One of the loveliest summations of what love is was written by my cherished friend, Arthur Gordon, in his great book, Through Many Windows:

“Love . . . is a shining thing, like a golden fire or a silver mist. It comes very quietly, you can’t command it, but you can’t deny it, either. When it does come, you can’t quite see it or touch it, but you can feel it—inside of you and around you and the person you love. It changes you; it changes everything. Colors are brighter, music is sweeter, funny things are funnier. Ordinary speech won’t do—you grope for better ways to express how you feel. You read poetry. Maybe you even try to write it. . . . Oh, it’s so many little things. Waltzing in the dark, waiting for the phone to ring, opening the box of flowers. It’s holding hands in a movie; it’s humming a sad little tune; it’s walking in the rain; it’s riding in a convertible with the wind in your hair. It’s the quarreling and making up again. It’s that first drowsy thought in the morning and that last kiss at night.”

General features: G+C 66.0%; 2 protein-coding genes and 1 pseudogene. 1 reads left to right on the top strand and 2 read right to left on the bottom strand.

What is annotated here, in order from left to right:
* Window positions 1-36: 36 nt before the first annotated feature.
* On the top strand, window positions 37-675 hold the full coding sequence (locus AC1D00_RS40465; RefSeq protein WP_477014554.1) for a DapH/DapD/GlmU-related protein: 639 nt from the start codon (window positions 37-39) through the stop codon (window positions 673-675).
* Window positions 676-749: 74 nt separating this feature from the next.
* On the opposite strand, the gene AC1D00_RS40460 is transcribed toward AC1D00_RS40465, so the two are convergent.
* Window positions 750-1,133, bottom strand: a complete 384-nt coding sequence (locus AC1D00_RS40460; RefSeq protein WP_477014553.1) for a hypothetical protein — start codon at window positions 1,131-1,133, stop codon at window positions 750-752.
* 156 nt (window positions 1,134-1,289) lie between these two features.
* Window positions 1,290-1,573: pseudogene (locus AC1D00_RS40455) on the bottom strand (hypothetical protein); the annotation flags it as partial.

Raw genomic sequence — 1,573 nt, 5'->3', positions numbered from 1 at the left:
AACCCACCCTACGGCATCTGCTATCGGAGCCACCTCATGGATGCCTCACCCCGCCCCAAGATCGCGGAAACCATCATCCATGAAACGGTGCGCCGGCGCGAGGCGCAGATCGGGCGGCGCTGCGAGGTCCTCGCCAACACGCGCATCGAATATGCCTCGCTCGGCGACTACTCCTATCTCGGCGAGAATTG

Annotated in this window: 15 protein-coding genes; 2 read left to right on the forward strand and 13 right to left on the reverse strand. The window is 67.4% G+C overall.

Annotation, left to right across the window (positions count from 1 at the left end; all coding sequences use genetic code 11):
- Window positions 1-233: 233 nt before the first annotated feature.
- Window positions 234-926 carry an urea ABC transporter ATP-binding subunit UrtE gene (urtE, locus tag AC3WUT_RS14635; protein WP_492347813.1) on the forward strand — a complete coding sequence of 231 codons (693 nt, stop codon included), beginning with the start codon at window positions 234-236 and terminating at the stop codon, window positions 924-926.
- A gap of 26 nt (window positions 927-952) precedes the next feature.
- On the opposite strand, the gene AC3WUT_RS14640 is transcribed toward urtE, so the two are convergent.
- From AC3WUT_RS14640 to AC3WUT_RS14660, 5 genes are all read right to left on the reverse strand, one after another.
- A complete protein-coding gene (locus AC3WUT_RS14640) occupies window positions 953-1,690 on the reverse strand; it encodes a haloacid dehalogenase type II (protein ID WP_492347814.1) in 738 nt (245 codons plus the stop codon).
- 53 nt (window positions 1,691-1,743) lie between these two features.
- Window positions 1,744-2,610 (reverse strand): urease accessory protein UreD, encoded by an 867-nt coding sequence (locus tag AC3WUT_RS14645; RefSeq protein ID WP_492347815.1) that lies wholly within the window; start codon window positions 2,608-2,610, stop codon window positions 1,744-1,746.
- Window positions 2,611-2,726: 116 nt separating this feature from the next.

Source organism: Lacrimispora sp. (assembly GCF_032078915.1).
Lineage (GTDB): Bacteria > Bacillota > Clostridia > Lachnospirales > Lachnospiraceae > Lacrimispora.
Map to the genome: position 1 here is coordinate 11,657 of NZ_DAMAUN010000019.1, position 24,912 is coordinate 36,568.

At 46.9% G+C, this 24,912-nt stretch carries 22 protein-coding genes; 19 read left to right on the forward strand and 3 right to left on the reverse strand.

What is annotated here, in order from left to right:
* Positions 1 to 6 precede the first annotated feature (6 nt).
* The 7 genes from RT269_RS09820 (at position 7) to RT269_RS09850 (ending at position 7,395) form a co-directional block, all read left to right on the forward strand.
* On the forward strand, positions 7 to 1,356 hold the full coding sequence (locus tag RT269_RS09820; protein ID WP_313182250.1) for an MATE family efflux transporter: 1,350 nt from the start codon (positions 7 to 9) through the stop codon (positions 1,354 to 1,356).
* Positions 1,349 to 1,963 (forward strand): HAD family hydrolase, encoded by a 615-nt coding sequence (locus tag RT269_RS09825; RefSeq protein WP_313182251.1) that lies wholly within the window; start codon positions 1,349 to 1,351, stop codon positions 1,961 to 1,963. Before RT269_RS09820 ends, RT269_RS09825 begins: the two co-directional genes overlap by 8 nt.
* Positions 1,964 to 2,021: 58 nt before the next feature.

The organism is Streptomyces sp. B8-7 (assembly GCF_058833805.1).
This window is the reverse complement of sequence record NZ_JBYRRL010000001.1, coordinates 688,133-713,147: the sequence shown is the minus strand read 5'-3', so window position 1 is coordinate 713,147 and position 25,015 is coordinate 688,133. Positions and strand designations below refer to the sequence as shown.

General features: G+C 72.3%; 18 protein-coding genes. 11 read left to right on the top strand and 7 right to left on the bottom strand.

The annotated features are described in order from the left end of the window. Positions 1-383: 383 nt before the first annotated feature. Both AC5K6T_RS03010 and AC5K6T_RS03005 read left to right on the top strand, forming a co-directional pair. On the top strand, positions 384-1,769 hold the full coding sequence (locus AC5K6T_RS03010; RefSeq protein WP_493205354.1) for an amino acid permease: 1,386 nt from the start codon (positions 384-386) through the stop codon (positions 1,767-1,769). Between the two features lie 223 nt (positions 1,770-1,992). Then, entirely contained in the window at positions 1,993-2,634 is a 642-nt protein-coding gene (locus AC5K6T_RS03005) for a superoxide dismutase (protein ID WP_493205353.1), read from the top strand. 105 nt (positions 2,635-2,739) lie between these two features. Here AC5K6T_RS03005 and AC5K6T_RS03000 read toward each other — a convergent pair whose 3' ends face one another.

THE STAGES OF LOVE

God designed us to take joy in natural stages, including the natural stages of love.

His plan is simple but beautiful. First, we watch our parents: the love they show to us is the love we shall pass on. Second, we experience the love of God, which becomes the catalyst for our philosophy of love. Third, we love the innocent and pure love of childhood—friendship in its most disinterested form. Then there is the love of adolescence. If we preserve our virginity until marriage (God’s plan for us), this teen period will be a time for developing some of life’s stronger friendships. In this time of seasoning, of gradually developing values to live by, there is no place for sexual passion, which can do nothing at this stage but destroy, disillusion, and rob us of one of God’s greatest gifts: coming to the marriage bed as virgins. Adolescence is followed by young adulthood, time for us to be blinded with the rapture of first love; time for us to get to know each other as friends and soul mates; time for us to compare our pasts, presents, and futures, in order to see if we are truly compatible; time for us to see if our families would be compatible—for we do indeed marry families; time for us to discuss God and church and how big a role we would allocate to them. Then and only then are we ready to think seriously about marriage and family. God designed the process to crescendo as the marriage day nears, culminating in a wedding without guilt, stigma, or regrets.